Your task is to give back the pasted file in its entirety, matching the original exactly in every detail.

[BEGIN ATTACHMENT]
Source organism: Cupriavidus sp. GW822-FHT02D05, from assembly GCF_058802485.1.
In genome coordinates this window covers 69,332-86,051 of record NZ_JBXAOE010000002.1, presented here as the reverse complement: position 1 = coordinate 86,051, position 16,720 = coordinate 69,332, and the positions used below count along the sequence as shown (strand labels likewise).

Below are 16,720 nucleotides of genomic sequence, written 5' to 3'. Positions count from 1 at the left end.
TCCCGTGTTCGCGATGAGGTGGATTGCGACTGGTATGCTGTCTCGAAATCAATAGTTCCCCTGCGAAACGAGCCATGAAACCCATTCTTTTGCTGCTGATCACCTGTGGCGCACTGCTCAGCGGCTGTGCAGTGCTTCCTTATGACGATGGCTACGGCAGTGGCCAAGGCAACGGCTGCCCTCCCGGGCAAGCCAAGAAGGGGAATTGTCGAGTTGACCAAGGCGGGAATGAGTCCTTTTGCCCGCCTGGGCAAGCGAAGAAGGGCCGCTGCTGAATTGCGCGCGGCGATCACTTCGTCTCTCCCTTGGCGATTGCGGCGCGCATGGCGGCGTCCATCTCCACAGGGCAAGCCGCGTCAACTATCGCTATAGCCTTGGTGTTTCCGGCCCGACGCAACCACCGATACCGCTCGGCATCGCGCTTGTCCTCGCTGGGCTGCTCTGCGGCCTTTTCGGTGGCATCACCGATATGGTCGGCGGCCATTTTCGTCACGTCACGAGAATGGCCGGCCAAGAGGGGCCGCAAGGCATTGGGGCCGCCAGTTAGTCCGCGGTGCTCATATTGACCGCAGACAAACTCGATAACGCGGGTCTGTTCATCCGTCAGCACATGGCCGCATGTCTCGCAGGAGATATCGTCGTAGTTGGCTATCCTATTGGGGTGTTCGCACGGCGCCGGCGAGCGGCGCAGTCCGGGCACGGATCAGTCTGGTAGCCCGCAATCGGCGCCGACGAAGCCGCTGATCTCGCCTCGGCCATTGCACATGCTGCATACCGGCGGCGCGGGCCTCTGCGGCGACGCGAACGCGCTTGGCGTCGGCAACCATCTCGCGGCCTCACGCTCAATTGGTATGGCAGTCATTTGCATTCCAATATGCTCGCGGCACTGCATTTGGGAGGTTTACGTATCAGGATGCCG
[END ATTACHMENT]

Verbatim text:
Source organism: Cupriavidus sp. GW822-FHT02D05, from assembly GCF_058802485.1.
In genome coordinates this window covers 69,332-86,051 of record NZ_JBXAOE010000002.1, presented here as the reverse complement: position 1 = coordinate 86,051, position 16,720 = coordinate 69,332, and the positions used below count along the sequence as shown (strand labels likewise).

Below are 16,720 nucleotides of genomic sequence, written 5' to 3'. Positions count from 1 at the left end.
TCCCGTGTTCGCGATGAGGTGGATTGCGACTGGTATGCTGTCTCGAAATCAATAGTTCCCCTGCGAAACGAGCCATGAAACCCATTCTTTTGCTGCTGATCACCTGTGGCGCACTGCTCAGCGGCTGTGCAGTGCTTCCTTATGACGATGGCTACGGCAGTGGCCAAGGCAACGGCTGCCCTCCCGGGCAAGCCAAGAAGGGGAATTGTCGAGTTGACCAAGGCGGGAATGAGTCCTTTTGCCCGCCTGGGCAAGCGAAGAAGGGCCGCTGCTGAATTGCGCGCGGCGATCACTTCGTCTCTCCCTTGGCGATTGCGGCGCGCATGGCGGCGTCCATCTCCACAGGGCAAGCCGCGTCAACTATCGCTATAGCCTTGGTGTTTCCGGCCCGACGCAACCACCGATACCGCTCGGCATCGCGCTTGTCCTCGCTGGGCTGCTCTGCGGCCTTTTCGGTGGCATCACCGATATGGTCGGCGGCCATTTTCGTCACGTCACGAGAATGGCCGGCCAAGAGGGGCCGCAAGGCATTGGGGCCGCCAGTTAGTCCGCGGTGCTCATATTGACCGCAGACAAACTCGATAACGCGGGTCTGTTCATCCGTCAGCACATGGCCGCATGTCTCGCAGGAGATATCGTCGTAGTTGGCTATCCTATTGGGGTGTTCGCACGGCGCCGGCGAGCGGCGCAGTCCGGGCACGGATCAGTCTGGTAGCCCGCAATCGGCGCCGACGAAGCCGCTGATCTCGCCTCGGCCATTGCACATGCTGCATACCGGCGGCGCGGGCCTCTGCGGCGACGCGAACGCGCTTGGCGTCGGCAACCATCTCGCGGCCTCACGCTCAATTGGTATGGCAGTCATTTGCATTCCAATATGCTCGCGGCACTGCATTTGGGAGGTTTACGTATCAGGATGCCG